The exhibition highlights some ancient methods of birth control and presents information about the influence of religion on contraception.

“We wanted to have a multi-faceted look at the topic of contraception,” Edmonson says.

Future plans are to expand this exhibit with a companion book, a kiosk where additional information can be accessed on the birth control collection, and an extensive online site available worldwide.

I love that my old postcard is hanging out with Margaret Sanger — well, it does that here at home, but now it’s part of the larger public story. And that’s cool.

Now I must get myself to Cleveland, Ohio to see it!

The Incredible Art Of Tamar Stone

The following fascinating artworks are the creation of artist Tamar Stone, who uses art to “tell the stories of women’s lives that have been constricted by their various situations throughout history.”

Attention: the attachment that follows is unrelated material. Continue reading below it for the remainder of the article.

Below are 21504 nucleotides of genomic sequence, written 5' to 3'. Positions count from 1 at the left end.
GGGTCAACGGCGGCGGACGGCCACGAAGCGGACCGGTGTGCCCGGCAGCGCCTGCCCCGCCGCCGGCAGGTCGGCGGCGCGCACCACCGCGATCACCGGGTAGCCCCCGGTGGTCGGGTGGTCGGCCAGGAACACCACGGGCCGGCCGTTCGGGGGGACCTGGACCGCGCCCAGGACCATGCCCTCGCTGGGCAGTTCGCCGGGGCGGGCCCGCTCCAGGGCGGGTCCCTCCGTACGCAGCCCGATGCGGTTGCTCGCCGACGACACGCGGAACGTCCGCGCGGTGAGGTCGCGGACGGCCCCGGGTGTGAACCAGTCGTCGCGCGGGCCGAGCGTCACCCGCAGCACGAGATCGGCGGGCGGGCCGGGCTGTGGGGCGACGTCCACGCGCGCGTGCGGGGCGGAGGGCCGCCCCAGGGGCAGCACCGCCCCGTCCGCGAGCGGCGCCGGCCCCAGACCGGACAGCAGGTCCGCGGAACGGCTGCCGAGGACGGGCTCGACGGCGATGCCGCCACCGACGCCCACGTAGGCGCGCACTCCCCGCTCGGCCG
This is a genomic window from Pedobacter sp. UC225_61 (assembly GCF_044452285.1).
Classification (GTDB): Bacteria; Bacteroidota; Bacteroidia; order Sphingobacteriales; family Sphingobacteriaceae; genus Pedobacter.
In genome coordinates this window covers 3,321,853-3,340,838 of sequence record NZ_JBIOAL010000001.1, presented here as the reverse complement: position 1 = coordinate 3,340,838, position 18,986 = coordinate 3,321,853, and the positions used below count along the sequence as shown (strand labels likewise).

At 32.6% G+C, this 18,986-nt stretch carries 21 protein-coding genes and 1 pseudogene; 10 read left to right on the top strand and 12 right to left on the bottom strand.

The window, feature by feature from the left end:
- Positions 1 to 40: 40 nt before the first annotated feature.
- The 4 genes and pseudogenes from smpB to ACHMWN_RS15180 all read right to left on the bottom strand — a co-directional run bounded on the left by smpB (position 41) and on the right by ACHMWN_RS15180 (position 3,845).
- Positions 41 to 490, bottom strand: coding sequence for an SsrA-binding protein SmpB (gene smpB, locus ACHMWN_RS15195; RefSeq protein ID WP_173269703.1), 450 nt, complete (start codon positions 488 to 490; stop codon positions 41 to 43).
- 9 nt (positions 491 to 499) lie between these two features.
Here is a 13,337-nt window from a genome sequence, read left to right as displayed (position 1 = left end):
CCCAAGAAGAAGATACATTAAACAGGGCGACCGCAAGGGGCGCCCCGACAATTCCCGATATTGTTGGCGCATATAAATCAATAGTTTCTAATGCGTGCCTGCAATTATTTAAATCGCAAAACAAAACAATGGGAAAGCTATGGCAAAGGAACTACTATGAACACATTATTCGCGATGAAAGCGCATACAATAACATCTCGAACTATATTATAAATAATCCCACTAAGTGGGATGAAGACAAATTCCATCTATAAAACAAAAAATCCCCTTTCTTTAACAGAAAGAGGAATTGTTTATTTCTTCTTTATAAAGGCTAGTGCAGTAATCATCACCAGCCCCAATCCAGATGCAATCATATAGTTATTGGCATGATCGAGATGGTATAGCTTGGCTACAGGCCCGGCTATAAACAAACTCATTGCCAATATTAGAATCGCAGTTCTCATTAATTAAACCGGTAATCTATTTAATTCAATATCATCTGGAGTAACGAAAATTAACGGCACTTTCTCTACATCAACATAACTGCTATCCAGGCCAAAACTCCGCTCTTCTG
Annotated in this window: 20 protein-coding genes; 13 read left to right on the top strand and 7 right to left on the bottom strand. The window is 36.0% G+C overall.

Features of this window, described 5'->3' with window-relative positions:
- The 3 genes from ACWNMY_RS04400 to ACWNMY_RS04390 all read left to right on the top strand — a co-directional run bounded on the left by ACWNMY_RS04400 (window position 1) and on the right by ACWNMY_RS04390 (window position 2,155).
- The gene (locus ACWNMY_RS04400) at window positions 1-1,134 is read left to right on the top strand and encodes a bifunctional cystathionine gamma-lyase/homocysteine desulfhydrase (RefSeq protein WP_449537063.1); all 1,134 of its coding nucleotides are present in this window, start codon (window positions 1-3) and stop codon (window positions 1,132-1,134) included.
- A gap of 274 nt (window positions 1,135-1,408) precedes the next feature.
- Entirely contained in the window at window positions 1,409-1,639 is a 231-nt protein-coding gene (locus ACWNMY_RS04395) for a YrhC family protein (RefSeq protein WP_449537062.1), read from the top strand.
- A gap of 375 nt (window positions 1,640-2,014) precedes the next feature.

curvatures-altered-artist-book-by-tamar-stone

he-said-she-said-bed-book-by-tamar-stone

he-said-she-said-bed-artists-book-by-tamar-stone

Tamar’s work is inspired by her own experiences, including spending her teen years a la Lisa Kudrow in Romy and Michele’s High School Reunion wearing a back brace to correct Scoliosis, which not only amplified the usual adolescent feelings of isolation and body insecurities but developed in Tamar an increased sensitivity to “correction” and the need to fit in. The result is artwork which explores women’s lives. And yours truly getting a crush on the artist.

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dolls-inside-gracefulness-of-motion-is-delightful-altered-artists-book-by-tamar-stone

In her corset books, not only the moments in which issues of appearance, self esteem and assimilation captured — but the methods and mechanics by which physical restrictions, voluntarily or involuntarily, have literally shaped women are examined.

societies-corset-book-by-tamar-stone

societys-corset-altered-art-book-by-tamar-stone